Journal article

Mitophagy as a stress response in mammalian cells and in respiring S. cerevisiae

  • Abeliovich, Hagai Department of Biochemistry and Food Science, Hebrew University of Jerusalem, Israel - Freiburg Institute for Advanced Studies (FRIAS), University of Freiburg, Germany
  • Dengjel, Jörn Department of Dermatology, Medical Center, Freiburg Institute for Advanced Studies (FRIAS), University of Freiburg, Germany - ZBSA Center for Biological Systems Analysis, University of Freiburg, Germany -
Published in:
  • Biochemical Society Transactions. - 2016, vol. 44, no. 2, p. 541–545
English The degradation of malfunctioning or superfluous mitochondria in the lysosome/vacuole is an important housekeeping function in respiring eukaryotic cells. This clearance is thought to occur by a specific form of autophagic degradation called mitophagy, and plays a role in physiological homoeostasis as well as in the progression of late-onset diseases. Although the mechanism of bulk degradation by macroautophagy is relatively well established, the selective autophagic degradation of mitochondria has only recently begun to receive significant attention. In this mini- review, we introduce mitophagy as a form of mitochondrial quality control and proceed to provide specific examples from yeast and mammalian systems. We then discuss the relationship of mitophagy to mitochondrial stress, and provide a broad mechanistic overview of the process with an emphasis on evolutionarily conserved pathways.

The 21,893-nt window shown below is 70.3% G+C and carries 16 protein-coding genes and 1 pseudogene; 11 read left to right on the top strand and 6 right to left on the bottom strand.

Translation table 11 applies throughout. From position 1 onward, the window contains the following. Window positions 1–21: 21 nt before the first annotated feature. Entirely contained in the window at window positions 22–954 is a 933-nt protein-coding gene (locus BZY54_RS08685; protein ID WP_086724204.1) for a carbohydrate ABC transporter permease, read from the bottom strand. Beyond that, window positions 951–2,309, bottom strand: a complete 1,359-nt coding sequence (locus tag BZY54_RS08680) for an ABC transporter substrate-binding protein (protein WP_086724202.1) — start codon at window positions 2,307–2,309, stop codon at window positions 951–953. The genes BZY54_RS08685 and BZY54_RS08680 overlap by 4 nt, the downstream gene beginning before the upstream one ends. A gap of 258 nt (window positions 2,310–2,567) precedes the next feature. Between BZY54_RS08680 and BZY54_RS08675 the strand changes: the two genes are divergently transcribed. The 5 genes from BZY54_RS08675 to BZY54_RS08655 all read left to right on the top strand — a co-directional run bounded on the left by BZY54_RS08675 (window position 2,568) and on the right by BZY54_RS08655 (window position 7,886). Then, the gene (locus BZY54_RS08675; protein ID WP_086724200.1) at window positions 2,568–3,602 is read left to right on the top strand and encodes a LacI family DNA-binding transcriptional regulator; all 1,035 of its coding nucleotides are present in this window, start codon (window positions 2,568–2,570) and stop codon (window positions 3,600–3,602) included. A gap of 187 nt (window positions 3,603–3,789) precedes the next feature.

Faculté des sciences et de médecine
Département de Biologie
  • English
Biological sciences
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